Further intrigue was added when Renault Trucks, still firmly in the truck-heavy AB Volvo family, launched its new “D two-metre cab” model in 2013. The launch press release stated unambiguously that it was “developed in partnership with Nissan Motor Ltd.”. Closer examination revealed a close similarity to the newly announced NT500, albeit with some alterations to the cab’s frontal appearance.
Although the Renault (car) connection with Nissan is manifest in the Renault Maxity light truck, which is a rebadged Cabstar and built in Avila by Nissan Iberia, the involvement with Renault Trucks was definitely “cross-border” in terms of the latest corporate alignments. However, product-related cooperation, even between totally unrelated manufacturers, is commonplace in the 21st century, so there is nothing sinister in this arrangement, however interesting it may purport to be.
Nissan’s decision to consolidate its presence in the European commercial vehicle market for trucks between 3,5 and 7,5 tonnes GVM has been, presumably, encouraged by the Volvo Group’s former absence from that space. The subsequent decision by Renault Trucks to effectively share a product with Nissan, in that same market space, will lead to effective cost sharing and, presumably, a wider marketing footprint.
Nissan’s NT500 launch announcement reveals the continued use of its three-litre ZD30 turbocharged, four-cylinder diesel, now in Euro-6 form. Available outputs of 112 kW (150 hp), using a single turbocharger, or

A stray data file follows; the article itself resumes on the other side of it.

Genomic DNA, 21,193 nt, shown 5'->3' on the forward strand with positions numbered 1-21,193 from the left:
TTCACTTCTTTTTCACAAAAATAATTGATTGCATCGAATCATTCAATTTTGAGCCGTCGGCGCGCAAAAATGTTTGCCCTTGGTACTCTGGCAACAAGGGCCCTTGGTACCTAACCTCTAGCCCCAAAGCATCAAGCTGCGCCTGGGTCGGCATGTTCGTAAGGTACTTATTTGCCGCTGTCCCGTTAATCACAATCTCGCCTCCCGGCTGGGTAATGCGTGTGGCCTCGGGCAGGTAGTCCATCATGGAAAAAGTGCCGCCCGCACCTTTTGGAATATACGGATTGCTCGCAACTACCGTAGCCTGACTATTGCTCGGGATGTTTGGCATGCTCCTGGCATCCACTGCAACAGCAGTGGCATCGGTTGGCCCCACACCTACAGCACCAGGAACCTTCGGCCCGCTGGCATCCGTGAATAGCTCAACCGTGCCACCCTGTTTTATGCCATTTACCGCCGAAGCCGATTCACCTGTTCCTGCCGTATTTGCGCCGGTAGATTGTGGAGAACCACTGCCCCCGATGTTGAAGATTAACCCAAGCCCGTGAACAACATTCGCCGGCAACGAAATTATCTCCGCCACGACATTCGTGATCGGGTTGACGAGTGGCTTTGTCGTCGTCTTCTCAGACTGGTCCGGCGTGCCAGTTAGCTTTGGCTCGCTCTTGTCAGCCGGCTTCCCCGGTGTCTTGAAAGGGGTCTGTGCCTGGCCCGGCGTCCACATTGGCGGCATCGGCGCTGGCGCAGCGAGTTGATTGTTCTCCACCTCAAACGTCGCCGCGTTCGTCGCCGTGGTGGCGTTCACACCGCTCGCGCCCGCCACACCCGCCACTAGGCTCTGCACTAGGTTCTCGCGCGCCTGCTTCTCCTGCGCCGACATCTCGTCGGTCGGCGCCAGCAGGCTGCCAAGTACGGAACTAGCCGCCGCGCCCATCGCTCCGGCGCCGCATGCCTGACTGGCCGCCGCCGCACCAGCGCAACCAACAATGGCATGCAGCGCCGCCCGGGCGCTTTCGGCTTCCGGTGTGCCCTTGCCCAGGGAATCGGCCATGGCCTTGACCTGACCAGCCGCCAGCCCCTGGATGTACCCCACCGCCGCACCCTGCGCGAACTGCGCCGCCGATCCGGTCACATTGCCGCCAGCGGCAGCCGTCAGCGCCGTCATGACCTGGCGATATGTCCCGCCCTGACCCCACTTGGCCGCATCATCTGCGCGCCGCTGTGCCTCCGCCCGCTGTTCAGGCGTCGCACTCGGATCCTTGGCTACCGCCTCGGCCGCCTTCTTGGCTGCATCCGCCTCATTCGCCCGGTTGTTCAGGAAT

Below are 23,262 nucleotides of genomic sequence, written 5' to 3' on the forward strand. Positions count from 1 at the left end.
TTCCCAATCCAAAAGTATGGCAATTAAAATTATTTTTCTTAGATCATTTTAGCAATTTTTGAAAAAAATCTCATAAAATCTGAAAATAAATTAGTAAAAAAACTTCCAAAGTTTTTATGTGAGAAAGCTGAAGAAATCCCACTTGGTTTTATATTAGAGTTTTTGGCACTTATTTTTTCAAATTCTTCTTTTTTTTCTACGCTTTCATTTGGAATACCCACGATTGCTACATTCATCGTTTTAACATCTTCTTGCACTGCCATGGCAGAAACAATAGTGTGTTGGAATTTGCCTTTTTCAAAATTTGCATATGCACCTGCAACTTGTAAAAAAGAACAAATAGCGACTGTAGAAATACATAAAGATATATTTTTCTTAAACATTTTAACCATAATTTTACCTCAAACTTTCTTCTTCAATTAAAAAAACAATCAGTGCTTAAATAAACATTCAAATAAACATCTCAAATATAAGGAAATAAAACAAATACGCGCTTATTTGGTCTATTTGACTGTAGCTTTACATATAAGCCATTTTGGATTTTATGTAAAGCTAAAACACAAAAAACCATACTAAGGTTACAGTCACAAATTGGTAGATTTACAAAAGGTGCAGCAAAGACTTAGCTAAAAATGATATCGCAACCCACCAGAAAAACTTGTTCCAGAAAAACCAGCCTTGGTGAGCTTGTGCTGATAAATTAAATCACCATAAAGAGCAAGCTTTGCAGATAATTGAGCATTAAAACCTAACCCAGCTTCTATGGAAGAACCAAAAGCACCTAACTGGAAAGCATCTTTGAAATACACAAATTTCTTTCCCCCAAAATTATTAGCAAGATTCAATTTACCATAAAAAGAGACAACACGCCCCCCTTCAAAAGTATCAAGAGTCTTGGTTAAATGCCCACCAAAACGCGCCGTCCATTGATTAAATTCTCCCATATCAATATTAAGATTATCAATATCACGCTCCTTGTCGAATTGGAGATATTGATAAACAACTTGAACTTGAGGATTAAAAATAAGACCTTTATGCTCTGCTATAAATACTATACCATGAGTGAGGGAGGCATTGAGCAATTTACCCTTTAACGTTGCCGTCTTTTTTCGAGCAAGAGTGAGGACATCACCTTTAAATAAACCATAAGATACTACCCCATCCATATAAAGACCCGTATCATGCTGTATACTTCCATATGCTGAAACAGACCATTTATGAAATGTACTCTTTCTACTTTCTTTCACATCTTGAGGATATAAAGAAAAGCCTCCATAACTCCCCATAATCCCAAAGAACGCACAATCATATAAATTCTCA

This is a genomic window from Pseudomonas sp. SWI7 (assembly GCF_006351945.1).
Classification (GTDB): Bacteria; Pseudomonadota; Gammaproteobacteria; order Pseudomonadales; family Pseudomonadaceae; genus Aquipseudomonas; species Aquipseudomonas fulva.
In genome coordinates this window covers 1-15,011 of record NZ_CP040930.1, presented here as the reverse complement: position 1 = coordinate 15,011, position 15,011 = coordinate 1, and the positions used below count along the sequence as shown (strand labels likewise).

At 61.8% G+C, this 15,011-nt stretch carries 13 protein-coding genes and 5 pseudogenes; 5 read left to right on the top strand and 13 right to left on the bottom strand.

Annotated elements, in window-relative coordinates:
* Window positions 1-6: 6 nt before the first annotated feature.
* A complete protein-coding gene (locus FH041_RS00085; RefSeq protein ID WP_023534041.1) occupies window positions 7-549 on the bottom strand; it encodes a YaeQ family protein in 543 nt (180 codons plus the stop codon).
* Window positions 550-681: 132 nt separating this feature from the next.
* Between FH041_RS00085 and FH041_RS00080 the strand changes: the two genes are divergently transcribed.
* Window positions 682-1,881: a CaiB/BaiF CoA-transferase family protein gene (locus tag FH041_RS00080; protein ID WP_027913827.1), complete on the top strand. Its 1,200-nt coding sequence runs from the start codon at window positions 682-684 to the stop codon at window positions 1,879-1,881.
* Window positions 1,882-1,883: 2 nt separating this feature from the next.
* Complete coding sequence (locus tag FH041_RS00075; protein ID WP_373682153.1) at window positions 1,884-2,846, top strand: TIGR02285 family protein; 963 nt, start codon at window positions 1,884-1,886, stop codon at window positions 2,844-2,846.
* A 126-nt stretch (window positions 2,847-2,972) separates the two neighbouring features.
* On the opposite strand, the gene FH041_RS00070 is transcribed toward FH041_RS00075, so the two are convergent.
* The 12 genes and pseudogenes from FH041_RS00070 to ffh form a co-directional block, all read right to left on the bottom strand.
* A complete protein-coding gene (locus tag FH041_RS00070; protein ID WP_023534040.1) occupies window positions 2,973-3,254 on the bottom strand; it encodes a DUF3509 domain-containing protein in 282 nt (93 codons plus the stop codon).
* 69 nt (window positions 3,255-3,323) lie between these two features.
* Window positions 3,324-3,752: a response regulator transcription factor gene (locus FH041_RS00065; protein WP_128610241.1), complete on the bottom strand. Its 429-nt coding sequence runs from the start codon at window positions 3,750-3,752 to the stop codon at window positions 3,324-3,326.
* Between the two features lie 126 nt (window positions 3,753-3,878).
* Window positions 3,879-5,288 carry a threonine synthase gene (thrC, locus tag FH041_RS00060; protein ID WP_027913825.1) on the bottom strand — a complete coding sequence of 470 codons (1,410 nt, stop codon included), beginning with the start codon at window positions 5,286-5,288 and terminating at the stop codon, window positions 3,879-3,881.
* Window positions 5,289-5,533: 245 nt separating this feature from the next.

132 kW (177 hp) two-stage turbocharged format are offered, driving through six-speed manual, air-assisted or automated transmissions. The uprated emissions compliance is achieved through the use of diesel particulate filters and selective catalytic reduction.
Nissan announced the production start-up for the NT500 at Avila on February 14, and confirmed that this model was replacing the Atleon. So, finally we can put our obsession to rest! We still remain interested in the fact that Nissan has chosen to persevere in this market space, which, in most people’s perception, is definitely heavier than “light commercial”. We suspect that a lot of specialist marketing effort will be required to ensure the NT500’s success.
Contrary to our previous report, the NT500 cab is not shared with the current Cabstar, being an entirely new unit designed in Spain by NTC-LCV, although a strong “family” resemblance has been retained. Nissan claims that the full-forward control tilt cab configuration will be an advantage in Europe, where most mass-competitive products are derived from integral van designs, with a fixed semi-forward control cab layout.
The NT500 features include fully automatic climate control, cruise control and comprehensive in-cab storage. A suspended driver’s seat is optional, while baseline equipment includes keyless operation, electrically controlled exterior mirrors and front fog lamps. The range includes four optional wheelbases, and comes in 3,5-, 5,6-, 6,5- and 7,5-tonne GVM versions, with full air-braking on the top-weight model. The electronics suite includes ESP, Hill Start Assistance, Traction Control, ABS+EBD and Brake Assist.
Ford’s latest American cruiserweights